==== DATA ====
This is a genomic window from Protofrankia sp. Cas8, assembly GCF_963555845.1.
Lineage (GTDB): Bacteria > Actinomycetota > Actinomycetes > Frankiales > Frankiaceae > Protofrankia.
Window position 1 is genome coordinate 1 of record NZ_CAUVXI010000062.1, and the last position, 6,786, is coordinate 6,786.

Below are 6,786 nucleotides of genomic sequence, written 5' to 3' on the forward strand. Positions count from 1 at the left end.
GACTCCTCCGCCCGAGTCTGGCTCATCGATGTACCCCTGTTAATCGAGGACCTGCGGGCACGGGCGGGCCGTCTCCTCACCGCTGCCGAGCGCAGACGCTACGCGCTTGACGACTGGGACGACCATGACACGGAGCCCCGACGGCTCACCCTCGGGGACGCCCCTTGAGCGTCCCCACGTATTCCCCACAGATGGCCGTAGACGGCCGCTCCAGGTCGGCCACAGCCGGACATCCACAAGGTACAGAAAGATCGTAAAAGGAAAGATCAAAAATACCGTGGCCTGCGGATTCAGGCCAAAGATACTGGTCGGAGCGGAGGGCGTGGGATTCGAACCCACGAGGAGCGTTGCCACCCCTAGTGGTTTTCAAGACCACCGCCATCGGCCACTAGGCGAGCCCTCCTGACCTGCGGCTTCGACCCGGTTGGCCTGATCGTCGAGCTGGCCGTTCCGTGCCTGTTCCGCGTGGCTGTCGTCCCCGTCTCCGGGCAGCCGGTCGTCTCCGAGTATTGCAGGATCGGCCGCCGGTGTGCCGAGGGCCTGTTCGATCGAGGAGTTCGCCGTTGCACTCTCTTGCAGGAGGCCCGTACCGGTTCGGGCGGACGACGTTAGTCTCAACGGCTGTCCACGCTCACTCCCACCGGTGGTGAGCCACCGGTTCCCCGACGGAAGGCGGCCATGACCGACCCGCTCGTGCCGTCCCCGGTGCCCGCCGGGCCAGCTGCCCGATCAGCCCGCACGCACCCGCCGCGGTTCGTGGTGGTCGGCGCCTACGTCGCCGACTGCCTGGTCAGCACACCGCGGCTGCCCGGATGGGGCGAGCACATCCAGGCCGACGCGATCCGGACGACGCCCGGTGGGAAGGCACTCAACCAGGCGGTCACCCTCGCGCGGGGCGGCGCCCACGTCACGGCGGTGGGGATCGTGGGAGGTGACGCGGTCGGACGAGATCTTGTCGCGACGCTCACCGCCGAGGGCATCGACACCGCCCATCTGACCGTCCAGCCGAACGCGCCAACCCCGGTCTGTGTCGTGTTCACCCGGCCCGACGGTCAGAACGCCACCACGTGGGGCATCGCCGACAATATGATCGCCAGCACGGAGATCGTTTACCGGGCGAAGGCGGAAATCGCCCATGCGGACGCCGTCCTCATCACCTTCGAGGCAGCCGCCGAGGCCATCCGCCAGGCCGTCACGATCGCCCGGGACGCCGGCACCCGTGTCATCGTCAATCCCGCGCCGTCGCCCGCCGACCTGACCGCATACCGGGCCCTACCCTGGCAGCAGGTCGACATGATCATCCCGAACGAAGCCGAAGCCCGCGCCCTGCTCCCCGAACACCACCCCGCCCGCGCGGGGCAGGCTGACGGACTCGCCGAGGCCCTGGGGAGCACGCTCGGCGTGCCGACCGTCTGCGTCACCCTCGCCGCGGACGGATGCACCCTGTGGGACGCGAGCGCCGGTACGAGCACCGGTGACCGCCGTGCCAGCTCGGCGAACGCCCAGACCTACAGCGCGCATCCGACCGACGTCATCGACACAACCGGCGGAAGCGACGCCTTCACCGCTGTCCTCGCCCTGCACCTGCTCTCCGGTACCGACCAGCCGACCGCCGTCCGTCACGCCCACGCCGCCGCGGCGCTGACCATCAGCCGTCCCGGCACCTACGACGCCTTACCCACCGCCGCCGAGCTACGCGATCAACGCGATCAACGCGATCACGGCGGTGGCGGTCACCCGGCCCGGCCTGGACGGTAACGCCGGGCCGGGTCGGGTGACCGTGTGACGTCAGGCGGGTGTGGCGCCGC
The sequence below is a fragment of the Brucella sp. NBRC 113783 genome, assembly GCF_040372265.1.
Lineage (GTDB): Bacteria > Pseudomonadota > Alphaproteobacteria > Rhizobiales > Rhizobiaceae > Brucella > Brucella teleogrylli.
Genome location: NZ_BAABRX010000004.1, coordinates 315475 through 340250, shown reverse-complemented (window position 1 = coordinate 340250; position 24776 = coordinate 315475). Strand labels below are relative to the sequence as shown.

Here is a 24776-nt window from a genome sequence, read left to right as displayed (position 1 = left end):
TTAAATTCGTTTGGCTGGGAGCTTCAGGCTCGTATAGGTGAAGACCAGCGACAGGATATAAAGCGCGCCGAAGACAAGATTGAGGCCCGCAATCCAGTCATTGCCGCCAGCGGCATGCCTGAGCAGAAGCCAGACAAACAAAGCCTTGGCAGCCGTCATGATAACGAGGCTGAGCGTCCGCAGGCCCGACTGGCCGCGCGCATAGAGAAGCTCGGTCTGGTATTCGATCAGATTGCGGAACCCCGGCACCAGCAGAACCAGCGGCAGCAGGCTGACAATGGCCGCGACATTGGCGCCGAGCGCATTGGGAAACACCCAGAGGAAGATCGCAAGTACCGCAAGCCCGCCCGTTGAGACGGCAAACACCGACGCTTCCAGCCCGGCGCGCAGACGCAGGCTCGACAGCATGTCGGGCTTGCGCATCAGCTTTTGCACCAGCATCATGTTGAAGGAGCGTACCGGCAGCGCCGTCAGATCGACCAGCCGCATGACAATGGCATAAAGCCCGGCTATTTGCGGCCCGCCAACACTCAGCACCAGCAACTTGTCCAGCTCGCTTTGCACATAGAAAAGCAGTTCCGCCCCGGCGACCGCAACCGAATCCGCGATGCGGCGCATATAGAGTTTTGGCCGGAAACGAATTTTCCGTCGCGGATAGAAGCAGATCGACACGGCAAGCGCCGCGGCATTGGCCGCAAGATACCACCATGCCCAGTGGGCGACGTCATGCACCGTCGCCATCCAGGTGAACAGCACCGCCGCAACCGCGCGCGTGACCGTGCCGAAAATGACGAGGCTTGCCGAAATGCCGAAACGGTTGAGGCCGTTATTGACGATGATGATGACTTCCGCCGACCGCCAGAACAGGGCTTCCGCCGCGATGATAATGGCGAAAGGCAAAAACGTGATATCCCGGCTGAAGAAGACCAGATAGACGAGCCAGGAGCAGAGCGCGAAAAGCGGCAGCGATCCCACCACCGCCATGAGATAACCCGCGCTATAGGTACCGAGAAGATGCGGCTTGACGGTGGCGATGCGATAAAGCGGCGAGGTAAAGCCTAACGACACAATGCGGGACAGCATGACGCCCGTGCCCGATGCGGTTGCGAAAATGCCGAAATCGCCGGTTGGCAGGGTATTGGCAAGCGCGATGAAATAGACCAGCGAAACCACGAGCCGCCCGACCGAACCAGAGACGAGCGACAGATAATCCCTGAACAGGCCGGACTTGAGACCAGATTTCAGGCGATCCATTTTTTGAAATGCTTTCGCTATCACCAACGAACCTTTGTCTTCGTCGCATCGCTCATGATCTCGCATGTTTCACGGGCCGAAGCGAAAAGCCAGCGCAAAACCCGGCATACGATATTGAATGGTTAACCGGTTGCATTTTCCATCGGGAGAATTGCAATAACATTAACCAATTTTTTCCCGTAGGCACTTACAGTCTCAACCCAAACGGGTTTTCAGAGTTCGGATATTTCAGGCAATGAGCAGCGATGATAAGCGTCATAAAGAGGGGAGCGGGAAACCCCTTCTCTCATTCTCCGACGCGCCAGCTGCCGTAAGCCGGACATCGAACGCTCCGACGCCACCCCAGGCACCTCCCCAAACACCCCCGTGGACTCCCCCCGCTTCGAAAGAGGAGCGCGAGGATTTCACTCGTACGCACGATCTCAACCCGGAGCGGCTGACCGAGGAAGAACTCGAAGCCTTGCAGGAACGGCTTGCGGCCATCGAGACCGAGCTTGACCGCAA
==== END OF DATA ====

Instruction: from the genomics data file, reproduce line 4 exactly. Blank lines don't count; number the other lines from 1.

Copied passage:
Below are 6,786 nucleotides of genomic sequence, written 5' to 3' on the forward strand. Positions count from 1 at the left end.